can leaders, Nixon had such strong
support that Rockefeller's chances
for getting the nomination were
somewhat shaky.
"I was disappointed in the deci-
sion, of course," Sallade contin-
ued. "A good scrap would have
been a very good thing for the
Republican party.
Asked about Rockefeller's chances

NELSON ROCKEFELLER
.. . withdraws from race
for nomination and election in
1964, Sallade said he would have
to work for his re-election as gov-
ernor of New York in 1962 before
trying for the national contest.
Republican Prospects Good
The outcome of this fall's elec-
tions will also be a great determ-
ining factor, he noted, but since
the President's good will tour and
Nixon's recent success in settling1
the steel dispute, prospects are
encouraging for the Republicans,
He picked Nixon and Secretary
of Labor James P. Mitchell as the
probable Republican ticket for this
fall's elections. He advised the
selection of Mitchell as "a good
gesture" on the part of the Re-
publicans because of the steel1
strike and his close associationl
with organized labor.9
With Nixon as the "overwhelm-
ing Republican choice" for the1
candidacy, Sallade predicted that
the Republicans will capture the1
presidency.1

GEORGE SALLADE
.. comments on Rockefeller
"But it is mathematically im-
possible for them to take Congress,
he said, considering the division of
senators.
1e also predicted that Adlai
Stevenson will be the Democratic
presidential candidate.
Sallade also hopes "we have
some real scraps on every level in
the state." He foresees a good
future for the Michigan Republi-
cans "if we can put together a
youthful and aggressive ticket."
Asked if he had any information
on Governor G. Mennen Williams'
possible decision to run for a
seventh term, he noted that he did
not have any more information
than has already been publicized,
but he may very well be forced
into running.
"If he does, there will be a
tramendous battle between Wil-
liams and whoever we may run,
but, naturally, I have to predict
that we would win."

Feel Pinch
Of Taxation
State nuisance taxes on liquor,
beer, cigarettes, cigars and tele-
phone calls have .affected Ann
Arbor.
One local bar manager predicts
that the added taxes, which went
into effect at the beginning of
this month, will greatly encourage
bootlegging.
"Right now we're tenth in the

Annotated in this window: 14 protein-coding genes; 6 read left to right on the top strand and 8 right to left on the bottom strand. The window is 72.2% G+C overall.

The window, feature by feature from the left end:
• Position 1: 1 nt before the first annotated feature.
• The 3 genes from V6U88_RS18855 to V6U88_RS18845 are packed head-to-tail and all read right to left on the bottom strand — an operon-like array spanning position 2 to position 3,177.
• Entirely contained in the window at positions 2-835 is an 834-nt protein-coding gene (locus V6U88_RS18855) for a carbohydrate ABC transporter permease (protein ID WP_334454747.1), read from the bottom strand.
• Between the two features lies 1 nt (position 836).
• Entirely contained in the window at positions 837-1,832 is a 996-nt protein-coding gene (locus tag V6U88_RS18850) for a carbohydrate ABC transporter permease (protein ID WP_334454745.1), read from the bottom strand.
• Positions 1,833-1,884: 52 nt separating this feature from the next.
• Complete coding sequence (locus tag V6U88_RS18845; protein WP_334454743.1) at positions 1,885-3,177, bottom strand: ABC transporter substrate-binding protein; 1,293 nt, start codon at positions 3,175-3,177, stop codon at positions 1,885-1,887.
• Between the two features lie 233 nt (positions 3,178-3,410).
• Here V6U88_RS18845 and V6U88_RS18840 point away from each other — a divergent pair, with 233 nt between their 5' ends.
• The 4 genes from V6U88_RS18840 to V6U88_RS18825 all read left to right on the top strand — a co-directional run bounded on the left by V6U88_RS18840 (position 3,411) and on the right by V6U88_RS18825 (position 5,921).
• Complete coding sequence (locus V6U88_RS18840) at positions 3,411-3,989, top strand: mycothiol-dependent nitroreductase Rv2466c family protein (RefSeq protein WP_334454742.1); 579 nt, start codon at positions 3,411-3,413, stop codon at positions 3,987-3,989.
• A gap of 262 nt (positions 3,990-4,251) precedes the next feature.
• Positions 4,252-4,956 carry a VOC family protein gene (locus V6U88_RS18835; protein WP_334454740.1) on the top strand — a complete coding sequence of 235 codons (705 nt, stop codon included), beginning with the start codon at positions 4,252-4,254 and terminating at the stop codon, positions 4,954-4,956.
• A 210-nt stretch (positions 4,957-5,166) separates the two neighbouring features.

manufacture of bootleg liquor in
the country," he said. But the new
increase in the tax on liquor will
probably bring us to first place."
He also predicted that the added
expense would encourage people to
o to Ohio or Indiana to buy
whiskey and cigarettes and sell
them in Michigan for a profit.
Stores Consume Expense
Although the new tax on beer is
$1,25 per barrel above the previous
cost, and cigarettes are one cent
more per package, his establish-
ment is consuming the added ex-
pense.
But he foresees a trend towards
passing the increase onto the cus-
tomer, since "we could consume
ourselves right out of business."
Quoting the instructions on the
telephone booth wall, the Union
operator explained that "all long
distance calls to places within
Michigan will be subject to a three
per cent state sales tax in addition
to the terr per cent federal tax.
All cigarettesrand cigars have
also had a 20 per cent increase in
price, although the Union has kept
the "filter kings" at 30G per pack,
just to keep things "even steven."
Pass Taxes On
An employee of a wholesale beer
establishment told The Daily that
he was passing the added taxes
onto the customers, since "we
can't afford to stand them our-
selves."
He criticized the new law as
"hurting themselves," but added
that he doesn't think it will stop
people who like to drink.
"After all, they have always
managed to get the money before,"
he explained.

SENS, France IP) - Albert Ca-
mus, Nobel Prize-winning author,
was killed today in a highway
crash, cutting short the brilliant
career of one of France's most
active men of letters. He was 46.
A Nobel Laureate in 1957 at the
age of 43, Camus was one of the
youngest ever to win the litera-
ture award. A brooding spokesman
for man's moral values in an age
of confusion, he was distinguished
U.S. industry
Set To Regain
,Steel Imports